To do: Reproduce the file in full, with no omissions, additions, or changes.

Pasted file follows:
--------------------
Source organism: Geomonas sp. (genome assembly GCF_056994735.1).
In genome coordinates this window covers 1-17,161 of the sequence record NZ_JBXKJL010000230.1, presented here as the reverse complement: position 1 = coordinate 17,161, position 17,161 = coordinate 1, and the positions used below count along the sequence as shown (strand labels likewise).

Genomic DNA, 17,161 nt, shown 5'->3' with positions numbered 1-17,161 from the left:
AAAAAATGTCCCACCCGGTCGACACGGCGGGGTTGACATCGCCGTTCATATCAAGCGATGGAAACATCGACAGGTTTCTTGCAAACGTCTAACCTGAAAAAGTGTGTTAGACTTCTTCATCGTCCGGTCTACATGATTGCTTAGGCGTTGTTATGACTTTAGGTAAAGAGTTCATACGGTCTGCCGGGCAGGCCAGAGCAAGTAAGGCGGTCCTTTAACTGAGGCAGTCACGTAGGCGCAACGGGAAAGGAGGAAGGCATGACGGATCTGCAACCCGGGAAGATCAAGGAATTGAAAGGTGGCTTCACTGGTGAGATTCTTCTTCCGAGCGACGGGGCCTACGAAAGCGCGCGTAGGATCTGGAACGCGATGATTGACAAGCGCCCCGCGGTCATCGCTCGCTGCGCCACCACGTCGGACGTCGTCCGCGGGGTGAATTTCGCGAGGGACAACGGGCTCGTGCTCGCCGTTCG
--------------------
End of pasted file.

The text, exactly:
Source organism: Geomonas sp. (genome assembly GCF_056994735.1).
In genome coordinates this window covers 1-17,161 of the sequence record NZ_JBXKJL010000230.1, presented here as the reverse complement: position 1 = coordinate 17,161, position 17,161 = coordinate 1, and the positions used below count along the sequence as shown (strand labels likewise).

Genomic DNA, 17,161 nt, shown 5'->3' with positions numbered 1-17,161 from the left:
AAAAAATGTCCCACCCGGTCGACACGGCGGGGTTGACATCGCCGTTCATATCAAGCGATGGAAACATCGACAGGTTTCTTGCAAACGTCTAACCTGAAAAAGTGTGTTAGACTTCTTCATCGTCCGGTCTACATGATTGCTTAGGCGTTGTTATGACTTTAGGTAAAGAGTTCATACGGTCTGCCGGGCAGGCCAGAGCAAGTAAGGCGGTCCTTTAACTGAGGCAGTCACGTAGGCGCAACGGGAAAGGAGGAAGGCATGACGGATCTGCAACCCGGGAAGATCAAGGAATTGAAAGGTGGCTTCACTGGTGAGATTCTTCTTCCGAGCGACGGGGCCTACGAAAGCGCGCGTAGGATCTGGAACGCGATGATTGACAAGCGCCCCGCGGTCATCGCTCGCTGCGCCACCACGTCGGACGTCGTCCGCGGGGTGAATTTCGCGAGGGACAACGGGCTCGTGCTCGCCGTTCG